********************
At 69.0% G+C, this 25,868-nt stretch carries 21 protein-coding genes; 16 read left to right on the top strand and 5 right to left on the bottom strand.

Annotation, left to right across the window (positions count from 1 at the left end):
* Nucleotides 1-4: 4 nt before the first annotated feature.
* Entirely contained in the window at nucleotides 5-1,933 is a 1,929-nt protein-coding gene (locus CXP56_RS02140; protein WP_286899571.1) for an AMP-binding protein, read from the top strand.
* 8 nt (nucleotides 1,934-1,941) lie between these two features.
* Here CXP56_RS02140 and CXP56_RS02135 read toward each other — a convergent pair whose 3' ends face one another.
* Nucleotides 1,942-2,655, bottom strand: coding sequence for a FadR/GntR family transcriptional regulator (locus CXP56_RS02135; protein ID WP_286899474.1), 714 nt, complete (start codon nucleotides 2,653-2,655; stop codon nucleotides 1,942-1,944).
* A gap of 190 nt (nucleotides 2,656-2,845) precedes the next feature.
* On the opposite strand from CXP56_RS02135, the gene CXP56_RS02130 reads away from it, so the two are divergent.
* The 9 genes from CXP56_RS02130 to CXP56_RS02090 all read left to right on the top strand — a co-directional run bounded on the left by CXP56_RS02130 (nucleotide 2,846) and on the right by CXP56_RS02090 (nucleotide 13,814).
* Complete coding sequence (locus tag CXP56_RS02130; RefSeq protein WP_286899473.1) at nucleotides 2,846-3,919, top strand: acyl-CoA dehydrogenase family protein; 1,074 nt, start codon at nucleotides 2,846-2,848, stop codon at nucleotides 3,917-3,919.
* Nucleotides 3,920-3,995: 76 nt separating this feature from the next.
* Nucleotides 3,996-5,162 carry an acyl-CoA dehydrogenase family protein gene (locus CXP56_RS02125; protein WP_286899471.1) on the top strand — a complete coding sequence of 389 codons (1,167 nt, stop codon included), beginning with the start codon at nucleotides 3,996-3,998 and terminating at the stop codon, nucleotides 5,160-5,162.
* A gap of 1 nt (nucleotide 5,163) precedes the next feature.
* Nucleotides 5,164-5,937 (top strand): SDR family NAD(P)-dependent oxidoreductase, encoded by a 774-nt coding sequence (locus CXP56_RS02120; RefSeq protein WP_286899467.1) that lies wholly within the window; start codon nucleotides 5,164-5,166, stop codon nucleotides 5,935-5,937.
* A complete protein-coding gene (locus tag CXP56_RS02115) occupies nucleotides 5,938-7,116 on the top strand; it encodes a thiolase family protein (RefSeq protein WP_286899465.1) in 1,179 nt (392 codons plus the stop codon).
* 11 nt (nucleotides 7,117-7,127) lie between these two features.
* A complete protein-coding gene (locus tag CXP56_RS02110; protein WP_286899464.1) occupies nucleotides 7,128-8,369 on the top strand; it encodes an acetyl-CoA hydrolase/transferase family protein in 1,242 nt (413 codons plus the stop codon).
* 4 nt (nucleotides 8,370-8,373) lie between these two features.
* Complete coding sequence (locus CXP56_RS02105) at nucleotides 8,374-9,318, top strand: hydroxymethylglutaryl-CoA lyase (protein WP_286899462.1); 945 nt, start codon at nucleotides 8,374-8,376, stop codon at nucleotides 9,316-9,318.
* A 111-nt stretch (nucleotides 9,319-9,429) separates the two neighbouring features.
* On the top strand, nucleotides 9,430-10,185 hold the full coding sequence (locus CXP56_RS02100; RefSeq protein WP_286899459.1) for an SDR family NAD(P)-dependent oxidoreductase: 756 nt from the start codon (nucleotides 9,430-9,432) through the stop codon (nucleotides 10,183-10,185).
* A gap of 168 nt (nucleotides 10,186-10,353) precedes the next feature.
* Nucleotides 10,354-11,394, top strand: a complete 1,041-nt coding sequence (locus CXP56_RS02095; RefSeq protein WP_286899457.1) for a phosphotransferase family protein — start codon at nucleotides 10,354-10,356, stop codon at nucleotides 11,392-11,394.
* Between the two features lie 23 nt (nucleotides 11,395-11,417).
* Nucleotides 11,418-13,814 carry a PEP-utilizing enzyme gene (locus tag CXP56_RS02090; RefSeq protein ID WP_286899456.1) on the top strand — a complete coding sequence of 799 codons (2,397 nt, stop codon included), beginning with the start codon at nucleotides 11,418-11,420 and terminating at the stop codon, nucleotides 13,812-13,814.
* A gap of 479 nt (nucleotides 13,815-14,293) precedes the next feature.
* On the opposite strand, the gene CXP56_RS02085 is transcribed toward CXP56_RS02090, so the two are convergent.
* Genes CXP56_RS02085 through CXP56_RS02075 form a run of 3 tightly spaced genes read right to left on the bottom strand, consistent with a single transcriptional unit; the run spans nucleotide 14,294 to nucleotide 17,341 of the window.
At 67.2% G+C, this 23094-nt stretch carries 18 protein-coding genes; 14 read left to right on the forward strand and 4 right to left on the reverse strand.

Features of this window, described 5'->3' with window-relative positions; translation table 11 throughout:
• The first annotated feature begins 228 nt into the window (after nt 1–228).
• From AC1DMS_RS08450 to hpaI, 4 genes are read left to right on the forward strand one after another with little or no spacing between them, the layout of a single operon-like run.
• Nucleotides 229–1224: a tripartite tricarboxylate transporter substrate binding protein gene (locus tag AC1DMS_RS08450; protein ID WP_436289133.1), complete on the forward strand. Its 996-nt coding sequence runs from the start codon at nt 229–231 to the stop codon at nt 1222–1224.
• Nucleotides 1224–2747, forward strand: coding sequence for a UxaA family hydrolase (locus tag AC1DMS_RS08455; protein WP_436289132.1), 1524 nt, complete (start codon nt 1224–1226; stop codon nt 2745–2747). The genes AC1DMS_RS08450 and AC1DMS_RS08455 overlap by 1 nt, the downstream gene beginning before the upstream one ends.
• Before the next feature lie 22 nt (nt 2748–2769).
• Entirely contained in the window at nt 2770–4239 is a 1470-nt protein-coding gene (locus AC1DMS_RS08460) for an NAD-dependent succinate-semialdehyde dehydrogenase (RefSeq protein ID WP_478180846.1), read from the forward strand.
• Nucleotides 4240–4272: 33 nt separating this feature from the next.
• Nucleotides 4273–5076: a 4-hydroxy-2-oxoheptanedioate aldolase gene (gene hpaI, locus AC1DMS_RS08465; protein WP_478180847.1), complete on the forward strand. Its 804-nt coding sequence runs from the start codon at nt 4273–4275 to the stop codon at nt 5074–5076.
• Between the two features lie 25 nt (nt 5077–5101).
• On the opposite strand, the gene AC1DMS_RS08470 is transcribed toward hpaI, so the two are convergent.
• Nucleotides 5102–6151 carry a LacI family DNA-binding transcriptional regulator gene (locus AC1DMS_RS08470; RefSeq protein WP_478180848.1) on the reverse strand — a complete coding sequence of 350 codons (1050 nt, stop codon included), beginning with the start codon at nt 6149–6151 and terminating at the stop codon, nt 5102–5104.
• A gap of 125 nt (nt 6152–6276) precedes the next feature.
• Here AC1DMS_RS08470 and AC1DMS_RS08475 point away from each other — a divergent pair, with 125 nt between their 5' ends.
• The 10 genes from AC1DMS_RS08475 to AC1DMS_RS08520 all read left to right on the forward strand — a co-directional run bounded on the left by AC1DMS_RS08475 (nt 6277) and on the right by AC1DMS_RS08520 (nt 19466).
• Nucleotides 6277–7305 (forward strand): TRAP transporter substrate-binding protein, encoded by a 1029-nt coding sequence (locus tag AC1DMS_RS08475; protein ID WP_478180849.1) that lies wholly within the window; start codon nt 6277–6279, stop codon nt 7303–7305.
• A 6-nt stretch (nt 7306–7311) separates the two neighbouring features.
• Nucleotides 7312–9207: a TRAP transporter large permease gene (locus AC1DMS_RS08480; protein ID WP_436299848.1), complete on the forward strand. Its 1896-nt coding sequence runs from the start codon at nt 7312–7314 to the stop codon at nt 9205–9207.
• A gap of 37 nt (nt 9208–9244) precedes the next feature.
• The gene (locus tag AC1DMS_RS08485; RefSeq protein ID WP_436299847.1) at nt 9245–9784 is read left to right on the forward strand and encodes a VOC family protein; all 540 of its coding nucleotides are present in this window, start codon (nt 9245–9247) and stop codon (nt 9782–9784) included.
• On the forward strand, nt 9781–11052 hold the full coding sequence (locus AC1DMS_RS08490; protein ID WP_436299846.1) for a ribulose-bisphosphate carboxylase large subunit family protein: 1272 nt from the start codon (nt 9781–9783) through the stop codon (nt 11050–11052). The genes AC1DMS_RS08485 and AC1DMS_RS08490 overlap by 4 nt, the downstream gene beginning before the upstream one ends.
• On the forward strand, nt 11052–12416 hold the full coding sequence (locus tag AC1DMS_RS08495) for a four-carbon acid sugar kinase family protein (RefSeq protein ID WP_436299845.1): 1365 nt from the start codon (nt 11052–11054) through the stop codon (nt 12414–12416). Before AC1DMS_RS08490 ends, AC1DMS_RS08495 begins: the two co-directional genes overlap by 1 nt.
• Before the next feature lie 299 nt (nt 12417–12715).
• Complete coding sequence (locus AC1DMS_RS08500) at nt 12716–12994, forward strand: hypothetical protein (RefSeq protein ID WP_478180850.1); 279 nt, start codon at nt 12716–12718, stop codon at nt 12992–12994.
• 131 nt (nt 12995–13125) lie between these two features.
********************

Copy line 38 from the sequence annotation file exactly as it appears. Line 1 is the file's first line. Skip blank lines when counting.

• Nucleotides 4240–4272: 33 nt separating this feature from the next.